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Government introduces anti-strike legislation to 'ensure basic level of service' during walkouts
5 January 2023, 15:29 | Updated: 5 January 2023, 15:36
The government is introducing anti-strike legislation to "ensure a basic level of service" during walkouts.
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A bill is set to be introduced in Parliament in the coming weeks, with minimum safety levels being set for fire, ambulance and rail services.
Business Secretary Grant Shapps said that the government would introduce the bill "quickly", adding that he saw no reason why the legislation would need to be obstructed.
For the other sectors covered in the bill - including health services, education and border security - voluntary agreements are expected to be reached.
Minimum safety levels will only be introduced for them should voluntary positions not be agreed, the government said.
Mr Shapps suggested that he hoped the government would never need to enforce minimum safety levels during industrial action for some sectors.
Asked whether the plan was "political theatre" that will arrive too late to deal with the current wave of strike action, he said: "I'd rather we never have to go down this route.
"In the most recent strikes, for example, with ambulances, you had the Royal College of Nursing, who in the nurses strike did agree at a national level what the minimum safety level would be but with the ambulances that was left to a postcode lottery effectively, and I think it's that that's unacceptable.
"So what I'm hoping is that across the economy, because this would apply in lots of different areas of the economy, I'm hoping actually that unions and the employers can get together and do sensible things in order to guarantee of minimum safety or service level in each different area."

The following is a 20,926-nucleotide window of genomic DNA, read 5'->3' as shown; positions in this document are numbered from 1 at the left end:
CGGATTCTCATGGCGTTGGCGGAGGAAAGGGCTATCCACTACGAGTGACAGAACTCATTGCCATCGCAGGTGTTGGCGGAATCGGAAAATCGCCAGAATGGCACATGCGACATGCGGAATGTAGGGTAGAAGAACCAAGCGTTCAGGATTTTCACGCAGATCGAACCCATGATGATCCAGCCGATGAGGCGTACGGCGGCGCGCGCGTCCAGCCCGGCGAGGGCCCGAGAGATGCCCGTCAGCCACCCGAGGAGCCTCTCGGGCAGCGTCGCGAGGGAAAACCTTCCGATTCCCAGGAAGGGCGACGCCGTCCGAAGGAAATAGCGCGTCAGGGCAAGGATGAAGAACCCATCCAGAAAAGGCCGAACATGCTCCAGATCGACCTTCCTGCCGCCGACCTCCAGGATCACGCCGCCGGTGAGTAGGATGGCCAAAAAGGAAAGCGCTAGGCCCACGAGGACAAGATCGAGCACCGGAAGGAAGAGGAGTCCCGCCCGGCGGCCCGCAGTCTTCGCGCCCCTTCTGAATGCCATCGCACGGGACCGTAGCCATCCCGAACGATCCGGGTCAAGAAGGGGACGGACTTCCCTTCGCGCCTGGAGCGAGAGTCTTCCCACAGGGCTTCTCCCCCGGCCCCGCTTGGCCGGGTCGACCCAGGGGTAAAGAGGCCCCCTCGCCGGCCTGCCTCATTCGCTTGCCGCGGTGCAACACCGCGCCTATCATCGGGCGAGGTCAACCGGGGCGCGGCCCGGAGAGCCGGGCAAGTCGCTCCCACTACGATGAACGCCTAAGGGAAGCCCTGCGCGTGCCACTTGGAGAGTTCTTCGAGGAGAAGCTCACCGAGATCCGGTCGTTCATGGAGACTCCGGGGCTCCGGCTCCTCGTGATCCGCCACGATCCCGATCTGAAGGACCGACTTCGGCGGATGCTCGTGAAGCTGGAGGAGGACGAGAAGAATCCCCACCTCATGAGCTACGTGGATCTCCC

Mr Shapps previously said in a statement: "We hugely value the work of our public services and we’re reaching out to unions to have an honest conversation on pay, conditions and reform.
"Industrial action is disruptive for everyone – from people relying on essential services to get to work or care for their family to hard-working business owners whose sales suffer. It also costs those striking at a time when family budgets are tight.
"As well as protecting the freedom to strike, the government must also protect life and livelihoods.
"While we hope that voluntary agreements can continue to be made in most cases, introducing minimum safety levels – the minimum levels of service we expect to be provided – will restore the balance between those seeking to strike and protecting the public from disproportionate disruption."
The government has invited trade unions to have "honest, constructive conversations" over disputes over pay and working conditions in a bid to avoid ongoing industrial action.
However, unions have already hit back, with GMB saying the anti-strike legislation is a "desperate" move.
"This is a desperate act by the government, who are trying anything to divert attention from the chaos they have created from 13 years of failure in our public services," a GMB spokesperson said.
"NHS staff and ambulance workers are on the frontline of this crisis every day, looking after people across the country, and should have the right to stand up for themselves and the health service we all depend on."
Deputy Labour leader Angela Rayner called the minimum service level legislation "unworkable" and said that Labour would oppose the move.
The shadow future of work secretary said: "These proposals are unworkable and unserious from a dead-end government. It's insulting to key workers that Rishi Sunak thinks that threatening teachers and nurses with the sack will end strikes.
"At every stage the government has sought to collapse talks and throw in last minute spanners. Now the Prime Minister is wasting time on shoddy hurdles that even his own Transport Secretary admits won't work.
"Labour is united against this attack on fundamental British freedoms. We will oppose this bill and repeal these restrictions on the right to strike."